Cucurbita palmata is a species of flowering plant in the squash family known by the common names coyote melon and coyote gourd.

It is similar to Cucurbita californica, Cucurbita cordata, Cucurbita cylindrata, and Cucurbita digitata and all these species hybridize readily. It was first identified by Sereno Watson in 1876. These species form the only restricted xerophyte species group in the genus Cucurbita. Each member of this species group is native to the Southwestern United States and Northwestern Mexico where they are relatively uncommon. Each group member is found in hot, arid regions with low rainfall. They prefer soil that is loose, gravelly, and well-drained. C. palmata is native to northeastern Baja California, southeastern California, and southwestern Arizona to a point near the Colorado River.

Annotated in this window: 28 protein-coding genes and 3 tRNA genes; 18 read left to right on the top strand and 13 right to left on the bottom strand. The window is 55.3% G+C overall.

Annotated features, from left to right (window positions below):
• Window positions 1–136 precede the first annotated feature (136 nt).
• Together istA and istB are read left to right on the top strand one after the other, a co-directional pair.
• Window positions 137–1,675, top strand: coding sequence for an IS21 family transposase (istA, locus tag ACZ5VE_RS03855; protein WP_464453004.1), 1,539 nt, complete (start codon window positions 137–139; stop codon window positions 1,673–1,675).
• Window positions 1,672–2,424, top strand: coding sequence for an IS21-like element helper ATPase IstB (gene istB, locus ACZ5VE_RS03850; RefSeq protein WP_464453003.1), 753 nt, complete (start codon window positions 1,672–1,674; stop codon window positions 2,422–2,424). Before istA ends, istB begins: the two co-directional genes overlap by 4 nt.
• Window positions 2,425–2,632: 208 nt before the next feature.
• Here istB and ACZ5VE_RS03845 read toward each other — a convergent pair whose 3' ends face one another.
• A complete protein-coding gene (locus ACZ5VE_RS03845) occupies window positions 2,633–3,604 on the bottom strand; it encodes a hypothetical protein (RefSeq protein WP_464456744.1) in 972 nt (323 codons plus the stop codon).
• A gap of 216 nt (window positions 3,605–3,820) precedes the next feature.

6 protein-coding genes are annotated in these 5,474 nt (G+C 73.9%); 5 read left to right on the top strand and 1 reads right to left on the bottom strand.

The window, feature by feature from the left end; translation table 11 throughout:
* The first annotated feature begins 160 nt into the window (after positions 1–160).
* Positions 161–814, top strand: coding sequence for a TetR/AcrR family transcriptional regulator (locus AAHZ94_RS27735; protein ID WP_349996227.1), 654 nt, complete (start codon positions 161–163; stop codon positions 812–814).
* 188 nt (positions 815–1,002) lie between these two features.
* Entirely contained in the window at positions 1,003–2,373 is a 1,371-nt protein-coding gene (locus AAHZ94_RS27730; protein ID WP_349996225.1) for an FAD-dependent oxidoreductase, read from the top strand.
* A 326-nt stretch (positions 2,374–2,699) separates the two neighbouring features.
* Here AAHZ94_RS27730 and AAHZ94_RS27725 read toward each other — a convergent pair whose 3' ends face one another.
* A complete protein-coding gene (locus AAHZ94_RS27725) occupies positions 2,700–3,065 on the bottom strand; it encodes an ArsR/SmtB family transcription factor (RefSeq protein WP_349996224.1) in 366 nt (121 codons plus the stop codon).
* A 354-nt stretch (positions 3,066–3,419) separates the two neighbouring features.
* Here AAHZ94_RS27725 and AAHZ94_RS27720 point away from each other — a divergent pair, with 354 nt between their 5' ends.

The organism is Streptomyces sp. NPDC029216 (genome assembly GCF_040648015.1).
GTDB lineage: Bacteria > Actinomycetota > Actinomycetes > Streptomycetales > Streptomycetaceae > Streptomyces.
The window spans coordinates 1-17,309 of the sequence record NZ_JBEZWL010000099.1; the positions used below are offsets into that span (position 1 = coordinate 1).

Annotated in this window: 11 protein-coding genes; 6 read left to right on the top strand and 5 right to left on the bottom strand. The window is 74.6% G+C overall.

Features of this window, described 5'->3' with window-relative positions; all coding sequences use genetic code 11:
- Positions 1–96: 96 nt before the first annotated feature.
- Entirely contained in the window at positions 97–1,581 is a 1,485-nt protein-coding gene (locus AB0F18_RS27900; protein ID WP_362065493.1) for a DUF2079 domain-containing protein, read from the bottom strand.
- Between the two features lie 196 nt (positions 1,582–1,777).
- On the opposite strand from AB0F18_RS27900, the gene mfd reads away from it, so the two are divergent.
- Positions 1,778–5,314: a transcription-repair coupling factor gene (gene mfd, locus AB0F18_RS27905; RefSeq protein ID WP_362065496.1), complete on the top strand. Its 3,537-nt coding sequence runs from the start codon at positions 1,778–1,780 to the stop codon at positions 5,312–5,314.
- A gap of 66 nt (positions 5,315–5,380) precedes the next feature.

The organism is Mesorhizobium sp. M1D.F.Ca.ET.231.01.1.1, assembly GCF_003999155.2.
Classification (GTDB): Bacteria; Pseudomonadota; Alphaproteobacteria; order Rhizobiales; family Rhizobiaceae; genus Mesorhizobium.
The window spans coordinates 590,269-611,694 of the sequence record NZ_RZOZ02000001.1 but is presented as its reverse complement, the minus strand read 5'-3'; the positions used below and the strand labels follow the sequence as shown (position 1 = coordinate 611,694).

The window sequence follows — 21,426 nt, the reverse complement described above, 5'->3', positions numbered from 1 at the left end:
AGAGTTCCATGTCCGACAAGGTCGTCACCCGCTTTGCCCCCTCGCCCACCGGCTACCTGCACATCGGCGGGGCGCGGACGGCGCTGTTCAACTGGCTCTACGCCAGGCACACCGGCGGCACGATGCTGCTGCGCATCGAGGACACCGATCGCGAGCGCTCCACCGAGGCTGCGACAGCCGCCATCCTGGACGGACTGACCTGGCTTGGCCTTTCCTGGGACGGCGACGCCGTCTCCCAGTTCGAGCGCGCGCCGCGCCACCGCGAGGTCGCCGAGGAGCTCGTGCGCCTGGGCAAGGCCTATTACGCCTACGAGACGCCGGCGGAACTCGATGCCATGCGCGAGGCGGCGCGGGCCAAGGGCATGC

Cucurbita palmata is a sprawling vine with rough, stiff-haired stems and leaves. The dark green, light-veined leaves are sharply palmate with usually five long triangular points.

The stiff, curling yellow flowers are 6 to 8 centimeters wide. The plant bears smooth spherical or oblate squash fruits 8 to 10 centimeters wide.

The fruits may be bright yellow to dark green and may have white stripes. The fruit is distasteful and not edible.

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